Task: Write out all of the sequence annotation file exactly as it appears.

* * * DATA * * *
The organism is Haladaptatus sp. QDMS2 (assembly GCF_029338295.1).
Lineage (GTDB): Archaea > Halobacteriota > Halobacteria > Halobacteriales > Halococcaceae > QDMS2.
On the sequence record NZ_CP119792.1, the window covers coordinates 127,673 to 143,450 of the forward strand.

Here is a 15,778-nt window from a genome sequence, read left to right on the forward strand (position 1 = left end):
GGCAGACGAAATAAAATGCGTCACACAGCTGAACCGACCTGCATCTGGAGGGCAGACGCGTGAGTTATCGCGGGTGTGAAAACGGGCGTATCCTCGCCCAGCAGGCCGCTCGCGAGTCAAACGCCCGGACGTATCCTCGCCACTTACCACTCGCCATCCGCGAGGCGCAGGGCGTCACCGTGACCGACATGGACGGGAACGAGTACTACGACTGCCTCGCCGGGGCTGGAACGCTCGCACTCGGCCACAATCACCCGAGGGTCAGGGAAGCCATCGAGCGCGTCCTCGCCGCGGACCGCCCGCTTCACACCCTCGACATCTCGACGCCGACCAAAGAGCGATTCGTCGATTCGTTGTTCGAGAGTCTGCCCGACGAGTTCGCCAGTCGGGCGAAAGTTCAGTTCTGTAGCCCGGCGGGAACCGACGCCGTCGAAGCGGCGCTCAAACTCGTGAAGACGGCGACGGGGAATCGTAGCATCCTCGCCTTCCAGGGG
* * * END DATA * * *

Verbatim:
The organism is Haladaptatus sp. QDMS2 (assembly GCF_029338295.1).
Lineage (GTDB): Archaea > Halobacteriota > Halobacteria > Halobacteriales > Halococcaceae > QDMS2.
On the sequence record NZ_CP119792.1, the window covers coordinates 127,673 to 143,450 of the forward strand.

Here is a 15,778-nt window from a genome sequence, read left to right on the forward strand (position 1 = left end):
GGCAGACGAAATAAAATGCGTCACACAGCTGAACCGACCTGCATCTGGAGGGCAGACGCGTGAGTTATCGCGGGTGTGAAAACGGGCGTATCCTCGCCCAGCAGGCCGCTCGCGAGTCAAACGCCCGGACGTATCCTCGCCACTTACCACTCGCCATCCGCGAGGCGCAGGGCGTCACCGTGACCGACATGGACGGGAACGAGTACTACGACTGCCTCGCCGGGGCTGGAACGCTCGCACTCGGCCACAATCACCCGAGGGTCAGGGAAGCCATCGAGCGCGTCCTCGCCGCGGACCGCCCGCTTCACACCCTCGACATCTCGACGCCGACCAAAGAGCGATTCGTCGATTCGTTGTTCGAGAGTCTGCCCGACGAGTTCGCCAGTCGGGCGAAAGTTCAGTTCTGTAGCCCGGCGGGAACCGACGCCGTCGAAGCGGCGCTCAAACTCGTGAAGACGGCGACGGGGAATCGTAGCATCCTCGCCTTCCAGGGG